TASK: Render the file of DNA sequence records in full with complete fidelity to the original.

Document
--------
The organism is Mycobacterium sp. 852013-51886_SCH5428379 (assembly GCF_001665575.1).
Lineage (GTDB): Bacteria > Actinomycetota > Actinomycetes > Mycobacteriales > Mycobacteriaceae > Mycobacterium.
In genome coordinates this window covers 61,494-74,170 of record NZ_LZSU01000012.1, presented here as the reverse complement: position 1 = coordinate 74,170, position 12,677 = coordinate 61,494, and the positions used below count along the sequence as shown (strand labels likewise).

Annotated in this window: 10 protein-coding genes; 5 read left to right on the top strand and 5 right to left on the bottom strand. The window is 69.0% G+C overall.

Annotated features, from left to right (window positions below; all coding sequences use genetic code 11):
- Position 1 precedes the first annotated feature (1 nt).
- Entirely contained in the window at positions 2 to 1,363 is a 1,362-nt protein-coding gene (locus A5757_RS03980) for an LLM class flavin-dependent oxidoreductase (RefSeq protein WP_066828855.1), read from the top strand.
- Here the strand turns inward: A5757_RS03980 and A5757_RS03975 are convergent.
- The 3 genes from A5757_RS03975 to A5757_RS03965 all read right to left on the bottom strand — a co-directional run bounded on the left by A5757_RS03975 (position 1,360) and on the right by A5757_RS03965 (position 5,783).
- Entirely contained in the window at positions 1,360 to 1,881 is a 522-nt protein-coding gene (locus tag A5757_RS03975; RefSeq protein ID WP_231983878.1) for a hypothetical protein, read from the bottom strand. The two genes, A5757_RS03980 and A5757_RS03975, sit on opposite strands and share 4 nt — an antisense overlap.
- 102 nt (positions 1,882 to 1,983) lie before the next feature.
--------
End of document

The organism is Mycobacterium sp. 852013-51886_SCH5428379 (assembly GCF_001665575.1).
Lineage (GTDB): Bacteria > Actinomycetota > Actinomycetes > Mycobacteriales > Mycobacteriaceae > Mycobacterium.
In genome coordinates this window covers 61,494-74,170 of record NZ_LZSU01000012.1, presented here as the reverse complement: position 1 = coordinate 74,170, position 12,677 = coordinate 61,494, and the positions used below count along the sequence as shown (strand labels likewise).

Annotated in this window: 10 protein-coding genes; 5 read left to right on the top strand and 5 right to left on the bottom strand. The window is 69.0% G+C overall.

Annotated features, from left to right (window positions below; all coding sequences use genetic code 11):
- Position 1 precedes the first annotated feature (1 nt).
- Entirely contained in the window at positions 2 to 1,363 is a 1,362-nt protein-coding gene (locus A5757_RS03980) for an LLM class flavin-dependent oxidoreductase (RefSeq protein WP_066828855.1), read from the top strand.
- Here the strand turns inward: A5757_RS03980 and A5757_RS03975 are convergent.
- The 3 genes from A5757_RS03975 to A5757_RS03965 all read right to left on the bottom strand — a co-directional run bounded on the left by A5757_RS03975 (position 1,360) and on the right by A5757_RS03965 (position 5,783).
- Entirely contained in the window at positions 1,360 to 1,881 is a 522-nt protein-coding gene (locus tag A5757_RS03975; RefSeq protein ID WP_231983878.1) for a hypothetical protein, read from the bottom strand. The two genes, A5757_RS03980 and A5757_RS03975, sit on opposite strands and share 4 nt — an antisense overlap.
- 102 nt (positions 1,882 to 1,983) lie before the next feature.